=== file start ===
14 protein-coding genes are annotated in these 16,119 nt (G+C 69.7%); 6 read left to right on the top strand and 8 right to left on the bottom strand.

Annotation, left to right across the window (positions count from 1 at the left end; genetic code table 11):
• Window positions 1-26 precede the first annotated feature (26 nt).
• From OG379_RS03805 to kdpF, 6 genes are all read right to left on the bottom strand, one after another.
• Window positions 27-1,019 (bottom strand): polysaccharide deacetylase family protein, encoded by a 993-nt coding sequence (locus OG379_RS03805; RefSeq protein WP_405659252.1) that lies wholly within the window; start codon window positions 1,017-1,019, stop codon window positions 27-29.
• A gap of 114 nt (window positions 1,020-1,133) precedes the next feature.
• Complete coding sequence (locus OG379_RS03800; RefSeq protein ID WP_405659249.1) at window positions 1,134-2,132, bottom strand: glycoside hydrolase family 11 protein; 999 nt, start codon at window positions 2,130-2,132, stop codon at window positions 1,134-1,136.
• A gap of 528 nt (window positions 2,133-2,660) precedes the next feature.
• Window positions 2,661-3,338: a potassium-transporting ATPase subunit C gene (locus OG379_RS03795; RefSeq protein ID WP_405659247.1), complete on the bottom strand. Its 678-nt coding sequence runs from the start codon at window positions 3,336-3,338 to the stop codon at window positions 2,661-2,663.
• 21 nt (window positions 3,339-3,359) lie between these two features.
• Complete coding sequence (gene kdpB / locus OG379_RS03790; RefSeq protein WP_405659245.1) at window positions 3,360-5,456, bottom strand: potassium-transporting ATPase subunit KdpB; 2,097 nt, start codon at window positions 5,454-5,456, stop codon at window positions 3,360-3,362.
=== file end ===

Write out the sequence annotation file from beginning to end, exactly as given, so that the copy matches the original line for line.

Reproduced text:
14 protein-coding genes are annotated in these 16,119 nt (G+C 69.7%); 6 read left to right on the top strand and 8 right to left on the bottom strand.

Annotation, left to right across the window (positions count from 1 at the left end; genetic code table 11):
• Window positions 1-26 precede the first annotated feature (26 nt).
• From OG379_RS03805 to kdpF, 6 genes are all read right to left on the bottom strand, one after another.
• Window positions 27-1,019 (bottom strand): polysaccharide deacetylase family protein, encoded by a 993-nt coding sequence (locus OG379_RS03805; RefSeq protein WP_405659252.1) that lies wholly within the window; start codon window positions 1,017-1,019, stop codon window positions 27-29.
• A gap of 114 nt (window positions 1,020-1,133) precedes the next feature.
• Complete coding sequence (locus OG379_RS03800; RefSeq protein ID WP_405659249.1) at window positions 1,134-2,132, bottom strand: glycoside hydrolase family 11 protein; 999 nt, start codon at window positions 2,130-2,132, stop codon at window positions 1,134-1,136.
• A gap of 528 nt (window positions 2,133-2,660) precedes the next feature.
• Window positions 2,661-3,338: a potassium-transporting ATPase subunit C gene (locus OG379_RS03795; RefSeq protein ID WP_405659247.1), complete on the bottom strand. Its 678-nt coding sequence runs from the start codon at window positions 3,336-3,338 to the stop codon at window positions 2,661-2,663.
• 21 nt (window positions 3,339-3,359) lie between these two features.
• Complete coding sequence (gene kdpB / locus OG379_RS03790; RefSeq protein WP_405659245.1) at window positions 3,360-5,456, bottom strand: potassium-transporting ATPase subunit KdpB; 2,097 nt, start codon at window positions 5,454-5,456, stop codon at window positions 3,360-3,362.